I am proud to announce that I have completed my first vacation task, namely, to read the Hebrew version of David Grossman’s book, the English translation of which was awarded the prestigious Man Booker International prize. I’m also glad to know that the prize money was shared equally between the author and the translator, Vanessa Cohen.
But I must admit that getting to the end of the book was a hard slog. I’ve been reading and translating Hebrew for over fifty years, and consider myself reasonably adept in the language. I have dealt with texts of various kinds – historical, literary, academic, economic – and unless the subject is very esoteric and specialized I am usually able to cope with most texts. In addition, there is nothing particularly difficult about the language of this book. Yes, there are one or two jokes, colloquial expressions, and plays on words that might present a challenge to the translator, but the Hebrew Grossman uses is pretty much the language of everyday speech.
His main protagonist, a rather unfunny standup comedian on a stage in a provincial Israeli town, rambles on and on, taking his audience on the bumpy ride that is the story of his life. His physical and psychological attributes contain nothing to endear him to either his audience or to the reader, and hence it was such a struggle for this particular reader to persevere in reading another few pages every now and again.
The entire evening’s performance goes from bad to worse, with Dovele, the ‘comedian,’ meandering in and around any subject that happens to pop into his head, eventually describing a particularly unpleasant journey from summer camp to his home. The narrator describes the growing impatience of the physical audience, which gradually trickles away as the performance continues. In the end only a handful of people are left. By persevering in continuing to read to the end, the reader is identifying to some extent with the narrator, who knew Dovele when they were both young, and who now feels guilty at not having shown him more support in his time of need.
But is the real object of the book to make the reader feel guilty? I’ve always said that it’s guilt rather than love that makes the world go round, but to go this far in order to convey that essentially Jewish emotion seems to me to be taking things a bit too far. It seems to me that the joke’s in fact on us. The book is essentially a typically British kind of joke, known as a shaggy dog story, that has got out of hand. Shaggy dog stories are long and convoluted and don’t necessarily have to be about dogs, shaggy ot otherwise. My late father used to entertain guests with one about a horse (neighbour asks passing neighbour to help get horse into house, then up staircase, then into bathroom, all just in order to annoy visiting know-all mother-in-law when she screams, ‘John, there’s a horse in the bathroom!’ by answering ‘I know’). The telling of the tale took a good few minutes, with delightfully pretentious British manners derided with affection, and almost always occasioned hearty laughter.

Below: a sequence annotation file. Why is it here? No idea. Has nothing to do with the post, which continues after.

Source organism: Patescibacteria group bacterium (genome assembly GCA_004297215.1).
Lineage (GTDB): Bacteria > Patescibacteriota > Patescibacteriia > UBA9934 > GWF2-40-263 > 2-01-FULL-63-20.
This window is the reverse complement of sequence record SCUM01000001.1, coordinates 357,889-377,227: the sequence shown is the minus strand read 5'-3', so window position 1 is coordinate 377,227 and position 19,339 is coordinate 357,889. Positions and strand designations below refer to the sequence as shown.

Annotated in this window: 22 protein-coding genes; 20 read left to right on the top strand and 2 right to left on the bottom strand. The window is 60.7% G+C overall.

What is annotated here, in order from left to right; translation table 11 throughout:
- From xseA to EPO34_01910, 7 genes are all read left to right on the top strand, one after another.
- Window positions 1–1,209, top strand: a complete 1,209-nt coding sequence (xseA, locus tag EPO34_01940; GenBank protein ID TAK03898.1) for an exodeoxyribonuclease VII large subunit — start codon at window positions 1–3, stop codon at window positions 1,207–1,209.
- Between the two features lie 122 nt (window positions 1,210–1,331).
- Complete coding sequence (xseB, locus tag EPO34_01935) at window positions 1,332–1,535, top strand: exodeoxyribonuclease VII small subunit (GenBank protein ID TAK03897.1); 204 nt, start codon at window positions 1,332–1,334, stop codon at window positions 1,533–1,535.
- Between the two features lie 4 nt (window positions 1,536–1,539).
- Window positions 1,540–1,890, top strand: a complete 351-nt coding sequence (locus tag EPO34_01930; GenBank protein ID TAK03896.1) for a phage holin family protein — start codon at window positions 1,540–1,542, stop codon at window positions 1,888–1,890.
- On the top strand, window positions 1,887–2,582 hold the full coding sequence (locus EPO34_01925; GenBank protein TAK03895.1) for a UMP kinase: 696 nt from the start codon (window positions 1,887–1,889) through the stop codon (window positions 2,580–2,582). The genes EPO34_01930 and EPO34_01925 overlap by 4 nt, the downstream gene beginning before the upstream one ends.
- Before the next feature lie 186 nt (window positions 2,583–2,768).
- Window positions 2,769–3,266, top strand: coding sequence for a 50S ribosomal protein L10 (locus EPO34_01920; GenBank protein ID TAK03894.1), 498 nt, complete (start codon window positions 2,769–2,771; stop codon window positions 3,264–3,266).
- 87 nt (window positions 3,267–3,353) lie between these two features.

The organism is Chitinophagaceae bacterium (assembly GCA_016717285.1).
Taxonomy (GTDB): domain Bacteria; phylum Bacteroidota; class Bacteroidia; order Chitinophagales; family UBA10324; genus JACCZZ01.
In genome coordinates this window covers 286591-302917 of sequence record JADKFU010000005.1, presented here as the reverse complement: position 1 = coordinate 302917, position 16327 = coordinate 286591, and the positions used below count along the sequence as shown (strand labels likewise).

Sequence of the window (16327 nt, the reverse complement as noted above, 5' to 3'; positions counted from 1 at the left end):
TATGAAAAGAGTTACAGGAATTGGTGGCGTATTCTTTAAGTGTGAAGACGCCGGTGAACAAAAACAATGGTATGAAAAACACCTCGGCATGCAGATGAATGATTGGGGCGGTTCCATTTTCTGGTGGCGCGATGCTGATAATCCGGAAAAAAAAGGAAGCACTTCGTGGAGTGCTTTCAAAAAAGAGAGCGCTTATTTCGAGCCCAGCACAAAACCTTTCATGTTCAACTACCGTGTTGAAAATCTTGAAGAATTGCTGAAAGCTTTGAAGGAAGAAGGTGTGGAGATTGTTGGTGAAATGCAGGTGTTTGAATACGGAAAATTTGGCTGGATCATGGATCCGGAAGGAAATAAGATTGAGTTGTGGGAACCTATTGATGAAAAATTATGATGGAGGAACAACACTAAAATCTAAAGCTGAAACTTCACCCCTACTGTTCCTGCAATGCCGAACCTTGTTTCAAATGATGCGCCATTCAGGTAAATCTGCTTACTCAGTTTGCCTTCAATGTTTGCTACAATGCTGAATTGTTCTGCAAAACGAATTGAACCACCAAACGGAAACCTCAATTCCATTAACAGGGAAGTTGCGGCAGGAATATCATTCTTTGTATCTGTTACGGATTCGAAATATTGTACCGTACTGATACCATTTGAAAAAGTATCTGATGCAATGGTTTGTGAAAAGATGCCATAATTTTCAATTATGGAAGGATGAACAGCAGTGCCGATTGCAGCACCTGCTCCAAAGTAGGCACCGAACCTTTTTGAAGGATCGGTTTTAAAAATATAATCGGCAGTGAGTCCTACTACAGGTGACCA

But no-one feels like laughing when one gets to the end of Grossman’s book. Nor does one even feel like crying. There’s just a sense of emptiness, an exaggerated awareness of the senseless futility of life, and that you, the reader, have just wasted several precious hours in reading this sad book about a sad life in a sad place. Me, I’m reminded of a short story by, I think, Somerset Maugham, about a young boy at a British public school who is called to the Headmaster’s study to be told that the father whom he idolizes has been killed. Imagining some heroic deed he asks whether he was shot through the heart, only to learn that a balcony had collapsed in a Naples street and the pig that had been kept there had fallen on his father and killed him.
Now that’s a story well told, within reasonable limits of time and energy, and does not leave the reader feeling he/she has wasted his/her time. But that’s British humour for you, and that simply can’t be beat. It seems the Man Booker International jury lost it.